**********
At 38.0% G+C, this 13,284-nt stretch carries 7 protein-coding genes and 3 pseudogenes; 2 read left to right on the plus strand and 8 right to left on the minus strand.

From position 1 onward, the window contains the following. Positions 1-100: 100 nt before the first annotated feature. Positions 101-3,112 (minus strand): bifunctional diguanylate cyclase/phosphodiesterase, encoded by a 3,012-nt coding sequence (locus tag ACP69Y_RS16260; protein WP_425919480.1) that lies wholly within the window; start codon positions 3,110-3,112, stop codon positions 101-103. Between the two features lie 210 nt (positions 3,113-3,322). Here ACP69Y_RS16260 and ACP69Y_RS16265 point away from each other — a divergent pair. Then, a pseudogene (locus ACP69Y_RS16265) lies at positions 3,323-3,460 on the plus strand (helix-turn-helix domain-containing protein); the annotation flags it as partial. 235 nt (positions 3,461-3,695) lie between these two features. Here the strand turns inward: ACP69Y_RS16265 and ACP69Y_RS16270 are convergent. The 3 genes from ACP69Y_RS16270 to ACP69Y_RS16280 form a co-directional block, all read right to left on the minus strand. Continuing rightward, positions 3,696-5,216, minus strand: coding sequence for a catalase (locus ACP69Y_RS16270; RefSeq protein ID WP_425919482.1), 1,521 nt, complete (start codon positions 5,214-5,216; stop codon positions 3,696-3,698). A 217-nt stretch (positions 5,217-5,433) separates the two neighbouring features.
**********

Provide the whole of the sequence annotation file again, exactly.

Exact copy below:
At 38.0% G+C, this 13,284-nt stretch carries 7 protein-coding genes and 3 pseudogenes; 2 read left to right on the plus strand and 8 right to left on the minus strand.

From position 1 onward, the window contains the following. Positions 1-100: 100 nt before the first annotated feature. Positions 101-3,112 (minus strand): bifunctional diguanylate cyclase/phosphodiesterase, encoded by a 3,012-nt coding sequence (locus tag ACP69Y_RS16260; protein WP_425919480.1) that lies wholly within the window; start codon positions 3,110-3,112, stop codon positions 101-103. Between the two features lie 210 nt (positions 3,113-3,322). Here ACP69Y_RS16260 and ACP69Y_RS16265 point away from each other — a divergent pair. Then, a pseudogene (locus ACP69Y_RS16265) lies at positions 3,323-3,460 on the plus strand (helix-turn-helix domain-containing protein); the annotation flags it as partial. 235 nt (positions 3,461-3,695) lie between these two features. Here the strand turns inward: ACP69Y_RS16265 and ACP69Y_RS16270 are convergent. The 3 genes from ACP69Y_RS16270 to ACP69Y_RS16280 form a co-directional block, all read right to left on the minus strand. Continuing rightward, positions 3,696-5,216, minus strand: coding sequence for a catalase (locus ACP69Y_RS16270; RefSeq protein ID WP_425919482.1), 1,521 nt, complete (start codon positions 5,214-5,216; stop codon positions 3,696-3,698). A 217-nt stretch (positions 5,217-5,433) separates the two neighbouring features.